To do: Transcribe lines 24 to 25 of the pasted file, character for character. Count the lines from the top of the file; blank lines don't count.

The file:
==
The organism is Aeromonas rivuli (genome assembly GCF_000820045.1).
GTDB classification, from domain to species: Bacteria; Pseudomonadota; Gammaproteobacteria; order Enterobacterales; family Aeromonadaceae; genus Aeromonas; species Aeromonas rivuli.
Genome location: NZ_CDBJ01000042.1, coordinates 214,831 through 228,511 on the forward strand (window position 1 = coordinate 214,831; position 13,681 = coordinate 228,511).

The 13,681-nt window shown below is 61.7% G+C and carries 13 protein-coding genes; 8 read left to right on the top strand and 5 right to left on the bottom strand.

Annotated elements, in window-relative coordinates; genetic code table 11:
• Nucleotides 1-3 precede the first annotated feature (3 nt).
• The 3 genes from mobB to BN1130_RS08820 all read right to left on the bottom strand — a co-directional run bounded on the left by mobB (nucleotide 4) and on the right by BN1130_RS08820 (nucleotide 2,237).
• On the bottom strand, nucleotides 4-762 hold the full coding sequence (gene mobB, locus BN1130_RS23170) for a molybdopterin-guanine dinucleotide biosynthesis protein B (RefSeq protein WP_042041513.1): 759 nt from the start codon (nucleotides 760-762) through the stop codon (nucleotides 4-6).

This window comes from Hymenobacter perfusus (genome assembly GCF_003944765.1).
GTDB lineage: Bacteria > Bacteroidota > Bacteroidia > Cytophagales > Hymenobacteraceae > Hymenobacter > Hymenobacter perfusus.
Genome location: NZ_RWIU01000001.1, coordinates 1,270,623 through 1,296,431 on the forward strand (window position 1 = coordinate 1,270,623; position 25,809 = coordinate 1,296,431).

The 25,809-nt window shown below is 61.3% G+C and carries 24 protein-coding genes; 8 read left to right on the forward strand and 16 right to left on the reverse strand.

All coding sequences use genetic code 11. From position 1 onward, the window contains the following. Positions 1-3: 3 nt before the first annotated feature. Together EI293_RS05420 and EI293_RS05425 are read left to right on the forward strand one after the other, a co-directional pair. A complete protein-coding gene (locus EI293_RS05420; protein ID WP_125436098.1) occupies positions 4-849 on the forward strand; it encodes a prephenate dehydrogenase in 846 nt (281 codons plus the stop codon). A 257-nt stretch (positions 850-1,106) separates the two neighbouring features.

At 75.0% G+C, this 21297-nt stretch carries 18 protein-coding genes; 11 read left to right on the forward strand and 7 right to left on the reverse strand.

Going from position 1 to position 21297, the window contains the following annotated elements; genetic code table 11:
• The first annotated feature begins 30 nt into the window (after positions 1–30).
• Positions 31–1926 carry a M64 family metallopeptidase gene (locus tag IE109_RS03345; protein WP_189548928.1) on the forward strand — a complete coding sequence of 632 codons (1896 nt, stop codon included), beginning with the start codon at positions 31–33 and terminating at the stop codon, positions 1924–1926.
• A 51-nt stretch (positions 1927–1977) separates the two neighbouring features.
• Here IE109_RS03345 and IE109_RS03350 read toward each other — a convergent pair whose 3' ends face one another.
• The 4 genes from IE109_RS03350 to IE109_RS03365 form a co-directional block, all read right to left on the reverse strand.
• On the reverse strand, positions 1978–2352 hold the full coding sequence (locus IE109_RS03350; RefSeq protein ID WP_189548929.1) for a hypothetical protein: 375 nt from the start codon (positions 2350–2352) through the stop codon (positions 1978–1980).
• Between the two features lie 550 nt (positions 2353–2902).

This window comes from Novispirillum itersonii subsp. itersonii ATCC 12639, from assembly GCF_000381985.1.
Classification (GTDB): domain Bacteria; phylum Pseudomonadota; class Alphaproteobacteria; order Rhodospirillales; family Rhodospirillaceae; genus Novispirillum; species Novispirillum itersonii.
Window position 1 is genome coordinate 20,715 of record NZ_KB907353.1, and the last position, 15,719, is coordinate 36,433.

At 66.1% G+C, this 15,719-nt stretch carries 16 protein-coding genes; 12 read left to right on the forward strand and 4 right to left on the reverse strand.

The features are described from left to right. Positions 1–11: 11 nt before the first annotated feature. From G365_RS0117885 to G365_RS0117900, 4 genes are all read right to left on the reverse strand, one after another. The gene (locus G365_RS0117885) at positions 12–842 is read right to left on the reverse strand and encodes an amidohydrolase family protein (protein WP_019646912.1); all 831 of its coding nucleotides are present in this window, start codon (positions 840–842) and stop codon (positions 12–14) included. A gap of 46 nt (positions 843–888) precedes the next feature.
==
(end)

Classification (GTDB): domain Bacteria; phylum Pseudomonadota; class Alphaproteobacteria; order Rhodospirillales; family Rhodospirillaceae; genus Novispirillum; species Novispirillum itersonii.
Window position 1 is genome coordinate 20,715 of record NZ_KB907353.1, and the last position, 15,719, is coordinate 36,433.